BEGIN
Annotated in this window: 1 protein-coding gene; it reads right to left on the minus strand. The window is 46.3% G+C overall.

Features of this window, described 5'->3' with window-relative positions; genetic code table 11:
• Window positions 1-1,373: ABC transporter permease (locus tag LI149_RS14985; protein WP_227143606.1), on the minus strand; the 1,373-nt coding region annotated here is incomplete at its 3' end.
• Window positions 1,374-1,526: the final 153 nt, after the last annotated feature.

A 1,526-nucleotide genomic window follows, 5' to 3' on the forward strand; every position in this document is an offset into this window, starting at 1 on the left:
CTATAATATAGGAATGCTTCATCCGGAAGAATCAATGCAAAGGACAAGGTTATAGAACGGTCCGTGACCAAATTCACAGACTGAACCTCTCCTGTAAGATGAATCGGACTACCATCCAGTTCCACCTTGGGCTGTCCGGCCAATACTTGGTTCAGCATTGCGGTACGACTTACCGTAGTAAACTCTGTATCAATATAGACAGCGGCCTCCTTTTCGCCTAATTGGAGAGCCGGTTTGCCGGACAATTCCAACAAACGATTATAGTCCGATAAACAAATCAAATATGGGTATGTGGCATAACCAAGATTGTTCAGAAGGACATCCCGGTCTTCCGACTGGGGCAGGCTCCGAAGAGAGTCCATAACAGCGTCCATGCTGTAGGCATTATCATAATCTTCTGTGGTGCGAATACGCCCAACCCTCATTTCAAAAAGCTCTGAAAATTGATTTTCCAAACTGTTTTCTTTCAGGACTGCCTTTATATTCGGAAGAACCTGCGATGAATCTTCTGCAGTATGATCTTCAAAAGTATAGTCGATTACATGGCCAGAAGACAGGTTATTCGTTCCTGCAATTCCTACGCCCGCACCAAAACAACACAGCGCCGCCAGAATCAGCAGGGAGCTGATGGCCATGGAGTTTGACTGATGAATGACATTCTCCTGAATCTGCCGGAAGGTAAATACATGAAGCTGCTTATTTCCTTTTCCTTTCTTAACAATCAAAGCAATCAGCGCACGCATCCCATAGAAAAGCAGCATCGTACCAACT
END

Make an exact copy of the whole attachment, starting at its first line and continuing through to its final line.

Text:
Annotated in this window: 1 protein-coding gene; it reads right to left on the minus strand. The window is 46.3% G+C overall.

Features of this window, described 5'->3' with window-relative positions; genetic code table 11:
• Window positions 1-1,373: ABC transporter permease (locus tag LI149_RS14985; protein WP_227143606.1), on the minus strand; the 1,373-nt coding region annotated here is incomplete at its 3' end.
• Window positions 1,374-1,526: the final 153 nt, after the last annotated feature.

A 1,526-nucleotide genomic window follows, 5' to 3' on the forward strand; every position in this document is an offset into this window, starting at 1 on the left:
CTATAATATAGGAATGCTTCATCCGGAAGAATCAATGCAAAGGACAAGGTTATAGAACGGTCCGTGACCAAATTCACAGACTGAACCTCTCCTGTAAGATGAATCGGACTACCATCCAGTTCCACCTTGGGCTGTCCGGCCAATACTTGGTTCAGCATTGCGGTACGACTTACCGTAGTAAACTCTGTATCAATATAGACAGCGGCCTCCTTTTCGCCTAATTGGAGAGCCGGTTTGCCGGACAATTCCAACAAACGATTATAGTCCGATAAACAAATCAAATATGGGTATGTGGCATAACCAAGATTGTTCAGAAGGACATCCCGGTCTTCCGACTGGGGCAGGCTCCGAAGAGAGTCCATAACAGCGTCCATGCTGTAGGCATTATCATAATCTTCTGTGGTGCGAATACGCCCAACCCTCATTTCAAAAAGCTCTGAAAATTGATTTTCCAAACTGTTTTCTTTCAGGACTGCCTTTATATTCGGAAGAACCTGCGATGAATCTTCTGCAGTATGATCTTCAAAAGTATAGTCGATTACATGGCCAGAAGACAGGTTATTCGTTCCTGCAATTCCTACGCCCGCACCAAAACAACACAGCGCCGCCAGAATCAGCAGGGAGCTGATGGCCATGGAGTTTGACTGATGAATGACATTCTCCTGAATCTGCCGGAAGGTAAATACATGAAGCTGCTTATTTCCTTTTCCTTTCTTAACAATCAAAGCAATCAGCGCACGCATCCCATAGAAAAGCAGCATCGTACCAACT